Marijuana may be legal where you live, but that doesn’t mean you’re free to smoke whenever you want. Some employers ask their workers to be drug-free and require them to take tests as a result. But is it really fair for bosses to tell employees to refrain from partaking in a legal activity?
Well, the state of Maine has decided to address this issue. The state’s recreational marijuana law will go into effect in February, and the Maine Department of Labor announced that employers will not be able to test job applicants for marijuana or fire an employee for testing positive for it on a drug test. A spokeswoman for the department said that business will only be able to fire employees if they can improve they were impaired while on the job.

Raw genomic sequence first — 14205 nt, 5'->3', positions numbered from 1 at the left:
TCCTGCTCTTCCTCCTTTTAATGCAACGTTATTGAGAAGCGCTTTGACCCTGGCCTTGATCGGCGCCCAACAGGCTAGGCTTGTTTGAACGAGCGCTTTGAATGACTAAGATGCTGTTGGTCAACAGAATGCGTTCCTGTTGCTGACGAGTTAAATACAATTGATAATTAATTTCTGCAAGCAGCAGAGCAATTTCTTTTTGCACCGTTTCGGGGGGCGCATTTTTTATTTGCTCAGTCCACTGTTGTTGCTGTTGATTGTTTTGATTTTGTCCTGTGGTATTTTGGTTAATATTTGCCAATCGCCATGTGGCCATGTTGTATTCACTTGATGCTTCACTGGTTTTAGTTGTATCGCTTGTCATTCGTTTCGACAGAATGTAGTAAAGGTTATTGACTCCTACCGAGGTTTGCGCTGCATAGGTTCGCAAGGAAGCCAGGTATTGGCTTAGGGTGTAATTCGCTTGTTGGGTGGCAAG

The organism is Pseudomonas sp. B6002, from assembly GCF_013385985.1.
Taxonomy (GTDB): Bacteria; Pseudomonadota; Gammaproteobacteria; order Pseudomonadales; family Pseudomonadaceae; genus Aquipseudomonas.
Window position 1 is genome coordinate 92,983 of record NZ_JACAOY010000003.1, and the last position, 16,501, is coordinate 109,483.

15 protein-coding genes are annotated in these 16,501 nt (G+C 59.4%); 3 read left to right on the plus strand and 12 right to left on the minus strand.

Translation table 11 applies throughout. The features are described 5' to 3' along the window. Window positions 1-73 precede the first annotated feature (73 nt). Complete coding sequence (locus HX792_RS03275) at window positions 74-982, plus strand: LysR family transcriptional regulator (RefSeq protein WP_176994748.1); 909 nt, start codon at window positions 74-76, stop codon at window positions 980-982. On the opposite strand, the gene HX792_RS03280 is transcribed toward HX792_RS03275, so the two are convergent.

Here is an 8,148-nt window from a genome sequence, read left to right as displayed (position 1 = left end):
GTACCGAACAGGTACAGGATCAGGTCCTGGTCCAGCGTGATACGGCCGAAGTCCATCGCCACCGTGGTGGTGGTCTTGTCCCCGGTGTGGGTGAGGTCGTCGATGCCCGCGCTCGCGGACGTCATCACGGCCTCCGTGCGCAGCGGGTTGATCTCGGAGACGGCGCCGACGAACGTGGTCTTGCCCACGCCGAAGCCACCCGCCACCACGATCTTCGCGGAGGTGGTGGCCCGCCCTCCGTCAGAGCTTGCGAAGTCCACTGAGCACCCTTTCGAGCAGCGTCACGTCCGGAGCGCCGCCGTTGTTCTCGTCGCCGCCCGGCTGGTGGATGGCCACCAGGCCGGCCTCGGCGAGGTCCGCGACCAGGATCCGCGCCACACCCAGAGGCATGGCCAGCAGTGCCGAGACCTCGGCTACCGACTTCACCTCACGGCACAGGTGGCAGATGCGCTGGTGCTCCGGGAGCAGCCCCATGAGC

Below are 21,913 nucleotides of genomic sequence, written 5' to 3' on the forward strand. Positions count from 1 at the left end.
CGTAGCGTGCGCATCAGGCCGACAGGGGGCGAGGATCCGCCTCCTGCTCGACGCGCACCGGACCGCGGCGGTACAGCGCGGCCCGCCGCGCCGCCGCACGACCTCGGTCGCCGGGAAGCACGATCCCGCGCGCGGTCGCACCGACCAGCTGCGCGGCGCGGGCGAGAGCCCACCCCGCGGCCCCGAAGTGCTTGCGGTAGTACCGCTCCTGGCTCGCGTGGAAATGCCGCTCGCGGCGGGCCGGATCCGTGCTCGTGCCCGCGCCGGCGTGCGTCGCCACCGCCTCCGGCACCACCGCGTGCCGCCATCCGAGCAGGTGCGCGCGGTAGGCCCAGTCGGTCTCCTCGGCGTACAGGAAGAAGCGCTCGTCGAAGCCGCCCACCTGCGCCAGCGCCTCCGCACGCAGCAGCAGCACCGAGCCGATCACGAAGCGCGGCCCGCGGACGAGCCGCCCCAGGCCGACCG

According to the Maine Department of Labor, only 800 of the state’s 46,000 employers use an approved drug testing program. 4.8 percent of job applicants and employees failed drug tests in 2016, and about 91 percent of those failed tests were caused by marijuana.
Maine continues to hammer out the details on its recreational marijuana bill. A state committee is hoping to establish licensing standards, tax rates and other regulations within the next month to allow a smoother transition when marijuana becomes legal in February.
The Maine Department of Labor announcement comes a week after the Massachusetts Supreme Court ruled that companies couldn’t fire employees for using medicinal marijuana. As cannabis products become legal in more and more states, it appears state governments are valiantly trying to protect citizens’ freedoms.
If only the federal government would do the same.